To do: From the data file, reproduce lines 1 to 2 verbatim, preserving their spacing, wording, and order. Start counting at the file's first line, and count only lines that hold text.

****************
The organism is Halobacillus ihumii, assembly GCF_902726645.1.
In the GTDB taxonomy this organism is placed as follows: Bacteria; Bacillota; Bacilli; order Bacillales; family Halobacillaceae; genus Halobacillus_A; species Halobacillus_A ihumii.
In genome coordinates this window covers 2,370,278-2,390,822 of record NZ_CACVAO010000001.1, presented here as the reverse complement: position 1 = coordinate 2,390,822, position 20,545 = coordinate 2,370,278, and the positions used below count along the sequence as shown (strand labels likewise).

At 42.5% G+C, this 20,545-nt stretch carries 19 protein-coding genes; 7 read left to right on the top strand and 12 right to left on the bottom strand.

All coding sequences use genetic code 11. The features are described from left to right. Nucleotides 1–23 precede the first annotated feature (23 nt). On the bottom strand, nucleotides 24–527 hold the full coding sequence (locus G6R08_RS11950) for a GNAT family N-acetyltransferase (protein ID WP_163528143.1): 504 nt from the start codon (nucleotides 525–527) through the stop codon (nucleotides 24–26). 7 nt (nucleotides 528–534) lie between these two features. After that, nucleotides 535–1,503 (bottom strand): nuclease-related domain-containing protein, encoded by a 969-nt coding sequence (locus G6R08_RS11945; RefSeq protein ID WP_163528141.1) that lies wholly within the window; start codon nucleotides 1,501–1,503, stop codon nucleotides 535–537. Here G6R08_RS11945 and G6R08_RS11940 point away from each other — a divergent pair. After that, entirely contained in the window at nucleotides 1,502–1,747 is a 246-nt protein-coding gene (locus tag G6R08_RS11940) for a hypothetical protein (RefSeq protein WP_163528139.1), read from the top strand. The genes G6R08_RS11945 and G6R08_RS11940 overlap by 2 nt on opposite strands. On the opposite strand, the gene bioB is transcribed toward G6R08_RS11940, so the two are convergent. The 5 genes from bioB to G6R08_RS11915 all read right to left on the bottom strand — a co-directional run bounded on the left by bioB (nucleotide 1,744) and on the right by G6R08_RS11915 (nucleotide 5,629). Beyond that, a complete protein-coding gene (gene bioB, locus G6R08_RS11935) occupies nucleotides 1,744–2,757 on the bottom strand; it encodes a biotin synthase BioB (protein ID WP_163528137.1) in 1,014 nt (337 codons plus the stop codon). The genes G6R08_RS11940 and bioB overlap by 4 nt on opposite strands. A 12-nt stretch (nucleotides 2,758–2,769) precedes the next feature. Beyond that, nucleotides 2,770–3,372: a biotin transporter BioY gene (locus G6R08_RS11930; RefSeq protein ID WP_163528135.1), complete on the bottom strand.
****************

The organism is Halobacillus ihumii, assembly GCF_902726645.1.
In the GTDB taxonomy this organism is placed as follows: Bacteria; Bacillota; Bacilli; order Bacillales; family Halobacillaceae; genus Halobacillus_A; species Halobacillus_A ihumii.